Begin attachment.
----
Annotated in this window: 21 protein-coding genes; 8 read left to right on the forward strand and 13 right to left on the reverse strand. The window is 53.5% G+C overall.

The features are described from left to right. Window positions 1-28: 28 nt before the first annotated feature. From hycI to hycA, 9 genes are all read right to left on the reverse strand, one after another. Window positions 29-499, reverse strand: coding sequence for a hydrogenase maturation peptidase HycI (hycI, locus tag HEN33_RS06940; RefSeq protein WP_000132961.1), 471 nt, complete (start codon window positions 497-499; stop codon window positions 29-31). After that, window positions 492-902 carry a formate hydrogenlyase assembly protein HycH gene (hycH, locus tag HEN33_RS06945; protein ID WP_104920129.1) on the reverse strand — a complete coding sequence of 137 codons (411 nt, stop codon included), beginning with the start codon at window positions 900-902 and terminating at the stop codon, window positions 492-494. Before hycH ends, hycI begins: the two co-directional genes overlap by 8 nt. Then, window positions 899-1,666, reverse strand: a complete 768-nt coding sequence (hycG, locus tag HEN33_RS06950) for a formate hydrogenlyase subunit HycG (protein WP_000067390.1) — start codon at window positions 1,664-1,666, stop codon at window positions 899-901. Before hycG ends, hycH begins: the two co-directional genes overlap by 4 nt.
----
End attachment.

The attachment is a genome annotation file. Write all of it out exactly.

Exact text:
Annotated in this window: 21 protein-coding genes; 8 read left to right on the forward strand and 13 right to left on the reverse strand. The window is 53.5% G+C overall.

The features are described from left to right. Window positions 1-28: 28 nt before the first annotated feature. From hycI to hycA, 9 genes are all read right to left on the reverse strand, one after another. Window positions 29-499, reverse strand: coding sequence for a hydrogenase maturation peptidase HycI (hycI, locus tag HEN33_RS06940; RefSeq protein WP_000132961.1), 471 nt, complete (start codon window positions 497-499; stop codon window positions 29-31). After that, window positions 492-902 carry a formate hydrogenlyase assembly protein HycH gene (hycH, locus tag HEN33_RS06945; protein ID WP_104920129.1) on the reverse strand — a complete coding sequence of 137 codons (411 nt, stop codon included), beginning with the start codon at window positions 900-902 and terminating at the stop codon, window positions 492-494. Before hycH ends, hycI begins: the two co-directional genes overlap by 8 nt. Then, window positions 899-1,666, reverse strand: a complete 768-nt coding sequence (hycG, locus tag HEN33_RS06950) for a formate hydrogenlyase subunit HycG (protein WP_000067390.1) — start codon at window positions 1,664-1,666, stop codon at window positions 899-901. Before hycG ends, hycH begins: the two co-directional genes overlap by 4 nt.